However, the visual terminology concerning those who come to ‘see’ events has left a sour taste in the mouth of some disabled visitors to the games – a little at odds when we consider the kinds of athletes the Paralympics caters for.  Damon Rose’s BBC blog focuses on the limited commentary available for blind people, both at live events and on television.  Recounting his difficulty following the action at the blind person’s sport of goalball, he writes, “Oh, the irony that the only members of the crowd who can’t enjoy the blind football are those who can’t see”.  Interestingly, Rose also questions the appeal of goalball as a spectator sport for those who can see.  He explains that athletes rely on the sounds of other players and the bell in the ball.  With matches played in silence, the much praised London crowd might find the experience forces them to develop an unusual awareness of senses other than the visual.  However, as Rose discovered – for some, this merely allows the marvel of the Paralympic athletes to resonate.  “I thought the silence was amazing and it was fascinating the way the athletes felt their way across the court,” says Sue Lee, a retired teacher from Chelmsford.

A geographical focus on the sensory experience is provided by Longhurst, Ho and Johnston in their (2008) Area article. Focusing upon how different bodily experiences shape interactions with people and places, the article raises the importance of the body as a research tool.   As the human body is the primary vehicle through which all emotions and worldly interactions occur, its significance in generating and shaping meaningful interactions with place is great.  Thinking about this in relation to the Paralympic Games, how far will the sensory requirements portrayed by the athletes themselves impact upon the able-bodied spectator experience.  What is there to be learned from these alternative bodily experiences?

Longhurst, R., Ho, E. and Johnston, L., (2008) Using ‘the body’ as an ‘instrument of research’: kimch’i and pavlova, Area, 40.2, 208–217

Commuters urged to prepare for Paralympic Games, BBC News, 21 Aug 2012

Blind man watching goalball – silence please, BBC – The Ouch! Blog, 31 Aug 2012

Beanz Meanz Home; migrants, food and place

by Fiona Ferbrache

As geographers, we are aware of the problems associated with reverting to stereotypes.  However, I do wish to draw upon the notion that France is synonymous with good food, if only that you might share my surprise on finding an article suggesting that British citizens living in France are creating a high demand for food imports from the UK.  This demand has led to a successful business venture catering to cross-border grocery shopping.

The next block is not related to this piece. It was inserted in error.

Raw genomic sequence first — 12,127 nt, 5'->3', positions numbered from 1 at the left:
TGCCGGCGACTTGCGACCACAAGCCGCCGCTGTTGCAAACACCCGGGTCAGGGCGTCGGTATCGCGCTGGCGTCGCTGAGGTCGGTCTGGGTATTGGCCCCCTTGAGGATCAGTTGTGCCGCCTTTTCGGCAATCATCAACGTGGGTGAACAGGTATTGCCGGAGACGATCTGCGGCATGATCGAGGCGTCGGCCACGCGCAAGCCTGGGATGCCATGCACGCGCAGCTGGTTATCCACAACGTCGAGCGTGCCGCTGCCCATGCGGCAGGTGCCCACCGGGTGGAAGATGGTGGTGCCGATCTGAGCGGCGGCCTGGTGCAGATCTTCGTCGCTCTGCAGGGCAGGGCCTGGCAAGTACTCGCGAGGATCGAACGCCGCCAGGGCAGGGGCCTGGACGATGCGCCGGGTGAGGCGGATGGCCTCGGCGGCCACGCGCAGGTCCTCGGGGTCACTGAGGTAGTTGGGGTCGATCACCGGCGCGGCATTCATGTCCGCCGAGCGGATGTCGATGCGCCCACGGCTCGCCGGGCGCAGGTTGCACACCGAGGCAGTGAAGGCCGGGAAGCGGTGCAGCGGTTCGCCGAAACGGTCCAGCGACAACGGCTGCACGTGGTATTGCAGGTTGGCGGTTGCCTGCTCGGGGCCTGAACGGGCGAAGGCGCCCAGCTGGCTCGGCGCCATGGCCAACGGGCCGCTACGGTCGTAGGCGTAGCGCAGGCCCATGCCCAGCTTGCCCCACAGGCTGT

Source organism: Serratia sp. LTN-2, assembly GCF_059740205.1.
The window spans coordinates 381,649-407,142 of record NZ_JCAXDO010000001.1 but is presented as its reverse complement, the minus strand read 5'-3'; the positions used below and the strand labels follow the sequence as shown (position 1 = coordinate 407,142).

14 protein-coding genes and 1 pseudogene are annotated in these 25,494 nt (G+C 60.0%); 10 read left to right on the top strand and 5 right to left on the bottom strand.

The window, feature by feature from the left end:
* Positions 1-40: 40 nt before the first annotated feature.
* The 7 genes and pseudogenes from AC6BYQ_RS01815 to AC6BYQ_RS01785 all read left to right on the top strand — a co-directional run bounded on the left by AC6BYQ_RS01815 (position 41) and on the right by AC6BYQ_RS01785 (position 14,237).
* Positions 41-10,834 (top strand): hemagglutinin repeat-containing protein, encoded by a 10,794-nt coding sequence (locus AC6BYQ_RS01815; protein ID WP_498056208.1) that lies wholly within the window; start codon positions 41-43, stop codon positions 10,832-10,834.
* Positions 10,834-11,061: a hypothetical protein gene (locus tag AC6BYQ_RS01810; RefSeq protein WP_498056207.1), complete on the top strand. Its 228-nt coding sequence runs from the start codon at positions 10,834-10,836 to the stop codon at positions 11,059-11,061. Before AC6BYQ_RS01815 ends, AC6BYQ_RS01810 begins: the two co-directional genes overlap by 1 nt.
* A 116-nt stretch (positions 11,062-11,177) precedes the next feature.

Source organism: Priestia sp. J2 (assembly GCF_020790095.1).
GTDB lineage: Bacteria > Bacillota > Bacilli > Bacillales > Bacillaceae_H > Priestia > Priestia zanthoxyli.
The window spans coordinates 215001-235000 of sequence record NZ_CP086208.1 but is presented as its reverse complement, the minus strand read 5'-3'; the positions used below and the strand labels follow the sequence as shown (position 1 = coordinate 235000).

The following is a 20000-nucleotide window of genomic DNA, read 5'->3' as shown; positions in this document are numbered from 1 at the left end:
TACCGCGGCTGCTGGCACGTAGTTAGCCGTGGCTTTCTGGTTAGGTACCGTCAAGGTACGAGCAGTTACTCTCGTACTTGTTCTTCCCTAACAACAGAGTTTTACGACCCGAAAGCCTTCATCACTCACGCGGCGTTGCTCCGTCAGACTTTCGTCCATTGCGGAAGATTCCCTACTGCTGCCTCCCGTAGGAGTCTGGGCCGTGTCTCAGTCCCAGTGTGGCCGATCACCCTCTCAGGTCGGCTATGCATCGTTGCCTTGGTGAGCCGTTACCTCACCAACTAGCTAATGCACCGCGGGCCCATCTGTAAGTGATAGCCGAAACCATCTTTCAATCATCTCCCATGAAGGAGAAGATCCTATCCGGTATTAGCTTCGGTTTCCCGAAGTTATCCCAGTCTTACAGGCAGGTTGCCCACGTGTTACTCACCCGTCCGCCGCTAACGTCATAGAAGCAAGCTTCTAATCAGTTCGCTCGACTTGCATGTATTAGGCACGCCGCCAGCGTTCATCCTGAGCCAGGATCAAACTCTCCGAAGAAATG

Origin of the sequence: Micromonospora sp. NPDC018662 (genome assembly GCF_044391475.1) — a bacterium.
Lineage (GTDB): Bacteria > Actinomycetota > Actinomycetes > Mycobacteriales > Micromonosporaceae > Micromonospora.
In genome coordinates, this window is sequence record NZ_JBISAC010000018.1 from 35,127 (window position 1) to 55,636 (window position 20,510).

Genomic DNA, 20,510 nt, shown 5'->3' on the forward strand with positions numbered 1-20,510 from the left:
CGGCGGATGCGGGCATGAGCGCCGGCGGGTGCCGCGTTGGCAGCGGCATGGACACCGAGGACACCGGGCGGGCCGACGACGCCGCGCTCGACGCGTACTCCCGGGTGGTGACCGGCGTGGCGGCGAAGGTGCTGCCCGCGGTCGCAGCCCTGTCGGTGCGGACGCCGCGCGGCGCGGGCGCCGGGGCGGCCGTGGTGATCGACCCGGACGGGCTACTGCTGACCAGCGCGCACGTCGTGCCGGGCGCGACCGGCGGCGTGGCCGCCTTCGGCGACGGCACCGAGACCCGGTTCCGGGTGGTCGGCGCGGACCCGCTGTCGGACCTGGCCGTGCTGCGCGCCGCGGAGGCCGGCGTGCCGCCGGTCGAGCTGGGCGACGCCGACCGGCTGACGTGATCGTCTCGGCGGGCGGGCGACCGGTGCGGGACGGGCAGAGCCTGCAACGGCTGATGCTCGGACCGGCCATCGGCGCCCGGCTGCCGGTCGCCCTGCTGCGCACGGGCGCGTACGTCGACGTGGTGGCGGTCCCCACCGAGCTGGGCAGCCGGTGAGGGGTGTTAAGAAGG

The Guardian report highlights how some Britons in France are online shopping at their favourite UK supermarkets and ordering food (UK and French food – including boxes of croissant) that is then delivered to one of four specialist depots.  From here, a delivery firm, catering to these international customers, drives the lorry-load of goods to consumers in France.  Geographers might be interested to pursue these behaviours for they reveal much about affective relations between migrants and place.

Longhurst et al. (2009) do just this.  Focused on migrant women’s cooking experiences in Hamilton, New Zealand, the researchers explore the visceral experiences of food and how it can help migrant women to connect with their ‘old home’.  The research rests on migrants’ senses of food; sight, sound, smell, taste and touch and what this tells us about their emotional relations with place.

Bon appétit!

Hickman, L. (2010) Expat orders for British supermarket food surge on strength of euro: The Guardian. Wednesday 09 June, 2010

Longhurst, R., Johnston, L. & Ho, E. (2009) A visceral approach: cooking ‘at home’ with migrant women in Hamilton, New Zealand. Transactions of the Institute of British Geographers. Vol.34, 3 pp.333-345

Haptic Technologies and the Geographies of Touch

Sarah Mills

Touch-screen mobile phones and other electronic devices are increasingly part of our everyday business and leisure engagements.  However, the BBC recently reported on the commercial race to launch ‘new’ haptic technologies, where “for the first time, people will be actually be able to have a virtual feel of some of the images that are placed before them.”  This article reports on research at the Disney Laboratories in the US where technologies are being developed to let people ‘feel’ objects on screen by stroking them with their fingers.  A senior researcher states: “We do this by applying a high voltage to a transparent electrode on the glass plate – in this case people will feel a texture on the glass. By varying the frequency and amplitude of the signal we can create different sensations.”  Other examples of this type of technology include developments in localised tactile feedback – aimed to enhance haptic phones where “people feel them, stretch them, bend them and have them react to these interactions”.

In a recent issue of Geography Compass, Deborah Dixon and Elizabeth Straughan chart “recent efforts to place touch, touching and being touched within non-essentialist, human geographic analyses”.  They highlight how “Considerable attention within geography has been paid to the physiologies, knowledges and practices that give substance and import to the senses – sight, hearing, smell, taste and touch – and the manner in which these work alone, or in concert, to facilitate particular forms of relations between and amongst people, other life forms and objects.”  Dixon and Straughan draw on examples of work that explores the “inter-play between the ‘interior’ psychologies of intimacy and indifference, acceptance and alienation (i.e. feelings of being in/losing/being out of touch) and the ‘exterior,’ corporeal work of texture and friction, push and feel.” In conclusion, they call for more critical attention to the work of touch.  The advent of haptic technologies reported in this BBC article demonstrates new ways in which various senses – in this case touch – frame our experiences and understandings of the world around us.

Read M. Fitzpatrick ‘Haptics brings a personal touch to technology’ on BBC Online

Read Deborah P. Dixon & Elizabeth Straughan (2010) ‘Geographies of Touch/Touched by Geography’ in Geography Compass 4 (5): 449-459